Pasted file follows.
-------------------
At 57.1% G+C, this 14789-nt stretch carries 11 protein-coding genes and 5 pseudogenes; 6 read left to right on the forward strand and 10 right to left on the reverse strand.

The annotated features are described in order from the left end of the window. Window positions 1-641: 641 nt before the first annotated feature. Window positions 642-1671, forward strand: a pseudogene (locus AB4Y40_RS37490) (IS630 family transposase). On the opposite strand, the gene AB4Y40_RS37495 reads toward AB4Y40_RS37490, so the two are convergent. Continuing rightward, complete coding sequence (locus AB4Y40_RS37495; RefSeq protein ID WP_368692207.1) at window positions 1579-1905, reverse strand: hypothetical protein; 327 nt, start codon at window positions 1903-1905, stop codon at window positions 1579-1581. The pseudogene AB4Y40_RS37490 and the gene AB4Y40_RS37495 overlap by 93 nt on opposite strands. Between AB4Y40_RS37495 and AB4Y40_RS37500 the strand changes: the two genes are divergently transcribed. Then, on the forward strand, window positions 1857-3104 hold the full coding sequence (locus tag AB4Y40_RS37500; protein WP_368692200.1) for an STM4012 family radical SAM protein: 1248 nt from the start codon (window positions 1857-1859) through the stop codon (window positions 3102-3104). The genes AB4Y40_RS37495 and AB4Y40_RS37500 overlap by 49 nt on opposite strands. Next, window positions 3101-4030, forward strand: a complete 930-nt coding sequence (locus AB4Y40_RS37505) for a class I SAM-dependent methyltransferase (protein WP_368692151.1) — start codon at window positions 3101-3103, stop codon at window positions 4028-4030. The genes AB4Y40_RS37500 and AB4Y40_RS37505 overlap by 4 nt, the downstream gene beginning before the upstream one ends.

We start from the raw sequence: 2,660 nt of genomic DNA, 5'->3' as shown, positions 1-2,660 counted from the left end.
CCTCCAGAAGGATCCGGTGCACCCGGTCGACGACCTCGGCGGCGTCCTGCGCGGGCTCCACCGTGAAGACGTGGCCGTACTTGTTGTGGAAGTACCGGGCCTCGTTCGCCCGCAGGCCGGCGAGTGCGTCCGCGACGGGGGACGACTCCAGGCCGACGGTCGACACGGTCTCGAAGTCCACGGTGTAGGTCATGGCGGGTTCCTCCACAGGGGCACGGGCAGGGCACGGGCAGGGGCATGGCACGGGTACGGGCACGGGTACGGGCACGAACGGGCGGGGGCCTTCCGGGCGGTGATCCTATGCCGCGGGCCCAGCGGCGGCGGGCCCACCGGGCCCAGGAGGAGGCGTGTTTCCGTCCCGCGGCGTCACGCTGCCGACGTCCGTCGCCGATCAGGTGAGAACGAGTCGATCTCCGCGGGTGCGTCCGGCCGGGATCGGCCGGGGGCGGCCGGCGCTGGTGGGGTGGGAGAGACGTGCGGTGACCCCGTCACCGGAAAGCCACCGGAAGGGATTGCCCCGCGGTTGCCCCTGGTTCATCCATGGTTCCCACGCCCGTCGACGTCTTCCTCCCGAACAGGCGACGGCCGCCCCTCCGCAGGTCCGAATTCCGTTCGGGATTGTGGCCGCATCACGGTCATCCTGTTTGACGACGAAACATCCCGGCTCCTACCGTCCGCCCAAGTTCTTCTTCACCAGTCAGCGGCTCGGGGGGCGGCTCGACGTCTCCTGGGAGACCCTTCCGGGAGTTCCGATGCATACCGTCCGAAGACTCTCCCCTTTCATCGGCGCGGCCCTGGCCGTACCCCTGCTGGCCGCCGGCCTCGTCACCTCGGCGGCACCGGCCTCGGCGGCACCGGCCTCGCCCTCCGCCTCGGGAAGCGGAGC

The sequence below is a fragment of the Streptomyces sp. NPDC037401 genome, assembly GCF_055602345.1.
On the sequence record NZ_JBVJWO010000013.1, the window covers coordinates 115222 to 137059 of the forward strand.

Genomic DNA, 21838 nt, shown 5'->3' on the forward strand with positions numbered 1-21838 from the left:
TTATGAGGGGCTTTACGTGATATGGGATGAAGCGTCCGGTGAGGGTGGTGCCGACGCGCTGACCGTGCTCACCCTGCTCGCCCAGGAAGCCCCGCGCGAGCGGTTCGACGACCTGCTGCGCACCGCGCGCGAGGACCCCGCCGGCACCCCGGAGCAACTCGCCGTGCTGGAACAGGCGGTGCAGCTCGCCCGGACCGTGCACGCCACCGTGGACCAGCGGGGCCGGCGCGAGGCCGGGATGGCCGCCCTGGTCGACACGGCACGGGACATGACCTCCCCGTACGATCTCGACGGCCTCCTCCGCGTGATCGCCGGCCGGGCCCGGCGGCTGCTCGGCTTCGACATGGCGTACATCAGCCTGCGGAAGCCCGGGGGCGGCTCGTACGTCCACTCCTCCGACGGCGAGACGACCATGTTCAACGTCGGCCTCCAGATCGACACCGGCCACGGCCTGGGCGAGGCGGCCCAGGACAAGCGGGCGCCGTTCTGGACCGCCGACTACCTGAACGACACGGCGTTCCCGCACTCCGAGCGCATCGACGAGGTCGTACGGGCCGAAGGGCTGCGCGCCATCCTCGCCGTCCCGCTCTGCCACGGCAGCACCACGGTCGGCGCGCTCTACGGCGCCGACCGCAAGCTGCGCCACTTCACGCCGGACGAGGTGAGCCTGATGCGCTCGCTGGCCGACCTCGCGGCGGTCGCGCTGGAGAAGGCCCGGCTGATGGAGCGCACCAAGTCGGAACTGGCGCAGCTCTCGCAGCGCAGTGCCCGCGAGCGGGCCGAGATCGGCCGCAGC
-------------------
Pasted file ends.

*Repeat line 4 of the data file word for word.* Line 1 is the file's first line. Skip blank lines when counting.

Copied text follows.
CCTCCAGAAGGATCCGGTGCACCCGGTCGACGACCTCGGCGGCGTCCTGCGCGGGCTCCACCGTGAAGACGTGGCCGTACTTGTTGTGGAAGTACCGGGCCTCGTTCGCCCGCAGGCCGGCGAGTGCGTCCGCGACGGGGGACGACTCCAGGCCGACGGTCGACACGGTCTCGAAGTCCACGGTGTAGGTCATGGCGGGTTCCTCCACAGGGGCACGGGCAGGGCACGGGCAGGGGCATGGCACGGGTACGGGCACGGGTACGGGCACGAACGGGCGGGGGCCTTCCGGGCGGTGATCCTATGCCGCGGGCCCAGCGGCGGCGGGCCCACCGGGCCCAGGAGGAGGCGTGTTTCCGTCCCGCGGCGTCACGCTGCCGACGTCCGTCGCCGATCAGGTGAGAACGAGTCGATCTCCGCGGGTGCGTCCGGCCGGGATCGGCCGGGGGCGGCCGGCGCTGGTGGGGTGGGAGAGACGTGCGGTGACCCCGTCACCGGAAAGCCACCGGAAGGGATTGCCCCGCGGTTGCCCCTGGTTCATCCATGGTTCCCACGCCCGTCGACGTCTTCCTCCCGAACAGGCGACGGCCGCCCCTCCGCAGGTCCGAATTCCGTTCGGGATTGTGGCCGCATCACGGTCATCCTGTTTGACGACGAAACATCCCGGCTCCTACCGTCCGCCCAAGTTCTTCTTCACCAGTCAGCGGCTCGGGGGGCGGCTCGACGTCTCCTGGGAGACCCTTCCGGGAGTTCCGATGCATACCGTCCGAAGACTCTCCCCTTTCATCGGCGCGGCCCTGGCCGTACCCCTGCTGGCCGCCGGCCTCGTCACCTCGGCGGCACCGGCCTCGGCGGCACCGGCCTCGCCCTCCGCCTCGGGAAGCGGAGC